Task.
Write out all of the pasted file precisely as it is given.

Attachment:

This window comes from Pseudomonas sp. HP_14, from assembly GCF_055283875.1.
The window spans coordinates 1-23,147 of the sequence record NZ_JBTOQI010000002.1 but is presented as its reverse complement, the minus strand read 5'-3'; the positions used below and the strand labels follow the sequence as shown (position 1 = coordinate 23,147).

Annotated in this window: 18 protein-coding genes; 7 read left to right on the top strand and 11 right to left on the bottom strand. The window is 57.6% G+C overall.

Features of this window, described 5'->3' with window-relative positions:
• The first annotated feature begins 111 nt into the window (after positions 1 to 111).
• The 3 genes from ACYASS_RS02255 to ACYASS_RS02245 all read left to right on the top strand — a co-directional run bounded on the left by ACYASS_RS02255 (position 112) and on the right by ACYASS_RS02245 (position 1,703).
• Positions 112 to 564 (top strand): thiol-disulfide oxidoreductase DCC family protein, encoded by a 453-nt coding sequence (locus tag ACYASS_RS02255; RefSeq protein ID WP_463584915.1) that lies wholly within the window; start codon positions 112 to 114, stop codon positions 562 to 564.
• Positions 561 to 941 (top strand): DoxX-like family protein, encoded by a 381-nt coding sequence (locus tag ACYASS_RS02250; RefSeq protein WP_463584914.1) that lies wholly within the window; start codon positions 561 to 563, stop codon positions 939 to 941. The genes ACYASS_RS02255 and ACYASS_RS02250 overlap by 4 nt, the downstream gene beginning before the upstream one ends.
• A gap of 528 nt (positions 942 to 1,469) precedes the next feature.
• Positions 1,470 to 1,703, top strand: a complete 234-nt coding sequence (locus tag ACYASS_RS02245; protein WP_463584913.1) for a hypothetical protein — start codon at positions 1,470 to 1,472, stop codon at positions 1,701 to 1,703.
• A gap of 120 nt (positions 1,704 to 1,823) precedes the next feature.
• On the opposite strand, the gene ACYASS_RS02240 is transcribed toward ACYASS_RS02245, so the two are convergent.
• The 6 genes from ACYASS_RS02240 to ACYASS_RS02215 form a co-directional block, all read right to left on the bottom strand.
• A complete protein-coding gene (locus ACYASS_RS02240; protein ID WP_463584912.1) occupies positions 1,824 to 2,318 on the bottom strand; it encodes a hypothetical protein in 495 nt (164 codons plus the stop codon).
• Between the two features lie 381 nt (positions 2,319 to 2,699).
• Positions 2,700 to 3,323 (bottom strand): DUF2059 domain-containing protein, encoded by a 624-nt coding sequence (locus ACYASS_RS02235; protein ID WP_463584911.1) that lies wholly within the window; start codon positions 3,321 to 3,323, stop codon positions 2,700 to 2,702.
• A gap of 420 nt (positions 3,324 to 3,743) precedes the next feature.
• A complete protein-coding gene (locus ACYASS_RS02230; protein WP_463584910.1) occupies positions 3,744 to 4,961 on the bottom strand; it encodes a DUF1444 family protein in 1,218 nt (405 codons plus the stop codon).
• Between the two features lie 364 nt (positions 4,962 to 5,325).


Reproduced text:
This window comes from Pseudomonas sp. HP_14, from assembly GCF_055283875.1.
The window spans coordinates 1-23,147 of the sequence record NZ_JBTOQI010000002.1 but is presented as its reverse complement, the minus strand read 5'-3'; the positions used below and the strand labels follow the sequence as shown (position 1 = coordinate 23,147).

Annotated in this window: 18 protein-coding genes; 7 read left to right on the top strand and 11 right to left on the bottom strand. The window is 57.6% G+C overall.

Features of this window, described 5'->3' with window-relative positions:
• The first annotated feature begins 111 nt into the window (after positions 1 to 111).
• The 3 genes from ACYASS_RS02255 to ACYASS_RS02245 all read left to right on the top strand — a co-directional run bounded on the left by ACYASS_RS02255 (position 112) and on the right by ACYASS_RS02245 (position 1,703).
• Positions 112 to 564 (top strand): thiol-disulfide oxidoreductase DCC family protein, encoded by a 453-nt coding sequence (locus tag ACYASS_RS02255; RefSeq protein ID WP_463584915.1) that lies wholly within the window; start codon positions 112 to 114, stop codon positions 562 to 564.
• Positions 561 to 941 (top strand): DoxX-like family protein, encoded by a 381-nt coding sequence (locus tag ACYASS_RS02250; RefSeq protein WP_463584914.1) that lies wholly within the window; start codon positions 561 to 563, stop codon positions 939 to 941. The genes ACYASS_RS02255 and ACYASS_RS02250 overlap by 4 nt, the downstream gene beginning before the upstream one ends.
• A gap of 528 nt (positions 942 to 1,469) precedes the next feature.
• Positions 1,470 to 1,703, top strand: a complete 234-nt coding sequence (locus tag ACYASS_RS02245; protein WP_463584913.1) for a hypothetical protein — start codon at positions 1,470 to 1,472, stop codon at positions 1,701 to 1,703.
• A gap of 120 nt (positions 1,704 to 1,823) precedes the next feature.
• On the opposite strand, the gene ACYASS_RS02240 is transcribed toward ACYASS_RS02245, so the two are convergent.
• The 6 genes from ACYASS_RS02240 to ACYASS_RS02215 form a co-directional block, all read right to left on the bottom strand.
• A complete protein-coding gene (locus ACYASS_RS02240; protein ID WP_463584912.1) occupies positions 1,824 to 2,318 on the bottom strand; it encodes a hypothetical protein in 495 nt (164 codons plus the stop codon).
• Between the two features lie 381 nt (positions 2,319 to 2,699).
• Positions 2,700 to 3,323 (bottom strand): DUF2059 domain-containing protein, encoded by a 624-nt coding sequence (locus ACYASS_RS02235; protein ID WP_463584911.1) that lies wholly within the window; start codon positions 3,321 to 3,323, stop codon positions 2,700 to 2,702.
• A gap of 420 nt (positions 3,324 to 3,743) precedes the next feature.
• A complete protein-coding gene (locus ACYASS_RS02230; protein WP_463584910.1) occupies positions 3,744 to 4,961 on the bottom strand; it encodes a DUF1444 family protein in 1,218 nt (405 codons plus the stop codon).
• Between the two features lie 364 nt (positions 4,962 to 5,325).